If you’ve visited once, you’re undoubtedly familiar with the affable man many simply call “Primo,” though his given name is Humberto Reyes. The Michoacán native works quickly and with a deft touch, scraping and flipping the eggs for his migas taco just as they begin to toast and the cheese starts to melt into the middle of the pile. Reyes does fast work at the grill, turning out breakfast tacos (all $2.25) and meatier lunch tacos ($2.50 on corn and $2.75 on flour) for devoted regulars of the cash-only trailer. When he’s not manning the grill, it’s his brother-in-law and fellow Michoacán native Jose Luis Perez.  These guys get the glory, and Perez’s sister Guadalupe gets some recognition working the register, but it’s the rarely seen Anna Reyes, wife of Humberto and sister of Jose Luis, who makes this operation hum.

El Primo on South First Street. (Matthew Odam AMERICAN-STATESMAN)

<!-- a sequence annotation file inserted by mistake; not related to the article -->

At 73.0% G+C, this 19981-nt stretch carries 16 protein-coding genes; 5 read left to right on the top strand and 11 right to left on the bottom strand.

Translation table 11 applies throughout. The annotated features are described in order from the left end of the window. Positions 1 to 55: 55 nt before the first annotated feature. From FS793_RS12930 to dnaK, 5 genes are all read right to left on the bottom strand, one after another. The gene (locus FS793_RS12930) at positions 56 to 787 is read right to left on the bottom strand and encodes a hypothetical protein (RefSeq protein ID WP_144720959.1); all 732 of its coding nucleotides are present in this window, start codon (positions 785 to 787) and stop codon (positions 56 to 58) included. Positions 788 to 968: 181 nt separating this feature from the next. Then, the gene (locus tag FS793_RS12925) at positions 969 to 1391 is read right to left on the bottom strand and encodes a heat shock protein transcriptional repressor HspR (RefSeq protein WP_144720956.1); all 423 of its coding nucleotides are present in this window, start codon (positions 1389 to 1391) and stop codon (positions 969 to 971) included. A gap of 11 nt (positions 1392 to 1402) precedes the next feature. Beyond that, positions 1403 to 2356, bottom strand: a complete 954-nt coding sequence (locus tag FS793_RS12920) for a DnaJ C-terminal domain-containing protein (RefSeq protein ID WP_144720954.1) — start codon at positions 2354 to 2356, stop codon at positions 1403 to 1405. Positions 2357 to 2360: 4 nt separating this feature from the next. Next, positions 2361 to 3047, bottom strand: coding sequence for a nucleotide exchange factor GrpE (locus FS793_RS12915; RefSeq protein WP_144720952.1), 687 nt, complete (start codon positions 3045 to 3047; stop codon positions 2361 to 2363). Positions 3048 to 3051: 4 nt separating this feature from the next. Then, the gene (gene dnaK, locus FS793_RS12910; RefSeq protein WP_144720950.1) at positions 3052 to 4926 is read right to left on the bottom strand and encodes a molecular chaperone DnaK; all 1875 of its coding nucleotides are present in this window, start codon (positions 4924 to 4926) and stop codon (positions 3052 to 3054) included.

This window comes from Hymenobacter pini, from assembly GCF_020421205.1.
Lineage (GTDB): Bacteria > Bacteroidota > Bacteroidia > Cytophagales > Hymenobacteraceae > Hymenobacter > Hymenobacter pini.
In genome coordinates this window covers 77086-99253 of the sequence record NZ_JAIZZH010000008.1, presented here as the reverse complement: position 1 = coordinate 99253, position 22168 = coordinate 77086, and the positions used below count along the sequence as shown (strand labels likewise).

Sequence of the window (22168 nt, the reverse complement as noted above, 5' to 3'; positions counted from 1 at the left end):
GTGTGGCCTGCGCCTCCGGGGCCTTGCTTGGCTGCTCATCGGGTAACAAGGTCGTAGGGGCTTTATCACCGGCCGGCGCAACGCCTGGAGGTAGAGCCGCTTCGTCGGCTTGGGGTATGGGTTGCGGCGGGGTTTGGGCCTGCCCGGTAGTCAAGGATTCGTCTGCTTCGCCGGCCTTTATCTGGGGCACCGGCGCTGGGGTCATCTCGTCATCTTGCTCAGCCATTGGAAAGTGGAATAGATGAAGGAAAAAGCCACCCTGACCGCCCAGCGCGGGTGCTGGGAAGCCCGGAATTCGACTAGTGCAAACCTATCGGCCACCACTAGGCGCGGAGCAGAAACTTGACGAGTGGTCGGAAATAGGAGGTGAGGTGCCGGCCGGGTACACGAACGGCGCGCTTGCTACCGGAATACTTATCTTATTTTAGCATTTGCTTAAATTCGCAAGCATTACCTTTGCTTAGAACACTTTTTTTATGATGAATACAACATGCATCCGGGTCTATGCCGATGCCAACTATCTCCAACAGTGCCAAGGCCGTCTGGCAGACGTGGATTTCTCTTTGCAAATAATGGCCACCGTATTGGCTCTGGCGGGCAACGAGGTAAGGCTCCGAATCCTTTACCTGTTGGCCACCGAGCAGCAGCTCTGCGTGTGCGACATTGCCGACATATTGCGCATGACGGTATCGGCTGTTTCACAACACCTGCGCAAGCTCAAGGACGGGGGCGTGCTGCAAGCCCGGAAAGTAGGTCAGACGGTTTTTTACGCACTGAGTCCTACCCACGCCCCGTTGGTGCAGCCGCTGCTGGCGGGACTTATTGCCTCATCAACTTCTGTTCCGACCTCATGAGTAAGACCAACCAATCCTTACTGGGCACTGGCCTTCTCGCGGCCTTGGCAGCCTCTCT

She works at a commissary kitchen cooking pastor finely chopped so that you can’t differentiate the fatty pieces from the lean; finding balance in shredded barbacoa; and grilling salty nibs of carne asada for one of the best valued beef tacos in town.

Reyes and Perez prefer to serve their tacos on corn (though not the artisanal black corn tortillas they recently brought back from Mexico that are kept hidden out of site from customers). But they do serve one of the best migas tacos in town, studded with smoky deli ham, in flour. The corn and flour tortillas come from a local tortilla company (they might tell you if you ask, but I’ve been sworn to secrecy) and are some of the best bagged versions I’ve ever tasted. The tender corn ones are imbued with a mellow sweetness, and the flour are tossed on the flattop and billow as they toast. Anna Reyes also makes the two salsas, a tomatillo that is more floral that fire and a rust-colored chile de arbol packed with dusky sting.

With amazing value, great people and a tenure that would be the envy of almost any restaurateur, El Primo is one of the true gems of South Austin.

The order: migas on flour ($2.25), pastor on corn ($2.50) and carne asada on flour ($2.75).